What happened to the Aztecs & where did they live now? (2023)

Aztec person

Have you heard of the Aztecs? Is that all? Curious to learn more about Aztec people today? The Aztec Empire (1345-1521) dominated northern Mesoamerica.

The military might of the Aztecs allowed its kings, such as Montezuma, to spread Aztec culture and religion throughout Mexico. 

The final great Mesoamerican civilisation excelled in agriculture, commerce, and art and architecture.

What did Aztecs do best? The Aztecs were well-known for their land, art, and buildings. 

They learned to write, created a calendar, and began constructing religious buildings.

They were notoriously cruel and unyielding, as well. Humans were offered as sacrifices to the gods. 

Nonetheless, they possessed remarkable competence and creativity. They used their ingenuity to build an empire and defeat their foes. 

Where did the Aztecs live?

Aztecs inhabited the area that is now Mexico. They chose the site of modern-day Mexico City to establish their capital. Their dominion stretched hundreds of kilometers from Mexico City’s foothills (Tenochtitlan) to South America’s jungles.   

However, you may be pondering Where did Aztecs get their food? Most Aztecs had mud and straw homes. They had an outdoor garden where they grew their food. You may expect to locate a bed, a kitchen, and a place to worship.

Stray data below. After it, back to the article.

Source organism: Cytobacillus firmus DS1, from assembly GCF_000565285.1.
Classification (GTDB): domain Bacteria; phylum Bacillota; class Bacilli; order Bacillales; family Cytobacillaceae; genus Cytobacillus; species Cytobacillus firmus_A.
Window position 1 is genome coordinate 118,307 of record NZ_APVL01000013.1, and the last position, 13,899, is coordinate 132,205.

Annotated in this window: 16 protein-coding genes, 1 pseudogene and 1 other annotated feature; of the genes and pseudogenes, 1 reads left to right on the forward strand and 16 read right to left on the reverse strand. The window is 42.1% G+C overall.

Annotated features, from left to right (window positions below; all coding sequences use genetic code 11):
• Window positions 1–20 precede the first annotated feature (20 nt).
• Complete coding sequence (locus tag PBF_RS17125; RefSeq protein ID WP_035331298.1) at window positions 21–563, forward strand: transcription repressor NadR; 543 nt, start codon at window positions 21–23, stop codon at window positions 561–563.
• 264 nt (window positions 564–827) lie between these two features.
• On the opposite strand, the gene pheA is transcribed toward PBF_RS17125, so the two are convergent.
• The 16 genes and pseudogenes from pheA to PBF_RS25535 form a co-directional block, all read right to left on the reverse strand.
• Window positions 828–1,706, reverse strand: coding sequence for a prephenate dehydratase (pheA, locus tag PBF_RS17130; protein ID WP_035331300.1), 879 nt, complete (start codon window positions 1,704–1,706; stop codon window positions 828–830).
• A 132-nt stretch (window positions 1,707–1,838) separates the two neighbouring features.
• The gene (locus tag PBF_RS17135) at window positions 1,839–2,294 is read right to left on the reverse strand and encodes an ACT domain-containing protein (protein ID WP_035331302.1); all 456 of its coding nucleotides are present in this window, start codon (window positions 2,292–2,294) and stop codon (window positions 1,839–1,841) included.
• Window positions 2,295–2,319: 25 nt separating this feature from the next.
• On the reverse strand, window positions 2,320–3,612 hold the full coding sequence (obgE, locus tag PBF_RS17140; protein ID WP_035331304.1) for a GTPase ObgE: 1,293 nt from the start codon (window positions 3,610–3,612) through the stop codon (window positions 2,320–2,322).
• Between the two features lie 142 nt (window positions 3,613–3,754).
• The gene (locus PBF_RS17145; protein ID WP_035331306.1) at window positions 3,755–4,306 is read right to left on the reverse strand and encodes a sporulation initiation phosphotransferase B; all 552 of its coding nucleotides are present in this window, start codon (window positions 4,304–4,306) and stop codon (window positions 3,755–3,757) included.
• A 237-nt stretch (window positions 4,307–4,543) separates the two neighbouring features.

The wealthy lived in stone or brick palaces or mansions. They bathed in saunas and steam chambers. 

Many people struggled just to get by because of the wide wealth disparity. While the men fought and farmed, the women raised the children and made clothes. The cloth was used for both men’s capes and women’s gowns.

Now, what will happen to their offspring? How did Aztec kids get by? All Aztec children were required to attend school, just as British youngsters today. 

That’s how the law worked! In contrast to the norm at the time, females and enslaved people were required to attend school in this society. Wow, that’s an excellent statute. Is it not?

Different lessons were taught to boys and girls. Men would be taught to hunt and farm, while women would be educated in household arts. 

Is there still an Aztec community? Well, sort of. 1.5 million people speak Nahuatl, the Aztec language. 

And many native communities still hold ceremonies with clear Aztec roots. 

Since “Aztecs” exclusively refers to Tenochtitlan’s “Mexica,” it’s hard to believe there are any aztec people today alive. 

However, the Aztec language and cultural practices are unquestionably still flourishing.

In what ways did the Aztecs establish their empire?

Want to know their empire’s secret? This is exactly why we’ve come to inform you. The territory under Aztec rule reached an astounding 80 thousand square miles in Central America. There were millions of subjects under their king. 

The Aztecs were originally nomads, or people who did not permanently reside in one location. They were impoverished, so they had to live simple life. 

After establishing themselves in Tenochtitlán, they flourished. They had easy access to supplies, food and water, and trading posts in neighboring towns. 

The people evolved into powerful warriors who forged partnerships with neighboring communities. As a result, their political influence increased, and they were able to expand their kingdom using conquest. 

Sacred Aztec Principles

Like many pre-Columbian American societies, the Aztecs were polytheistic, with deities representing the natural and human realms and controlling weather, harvest, and afterlife.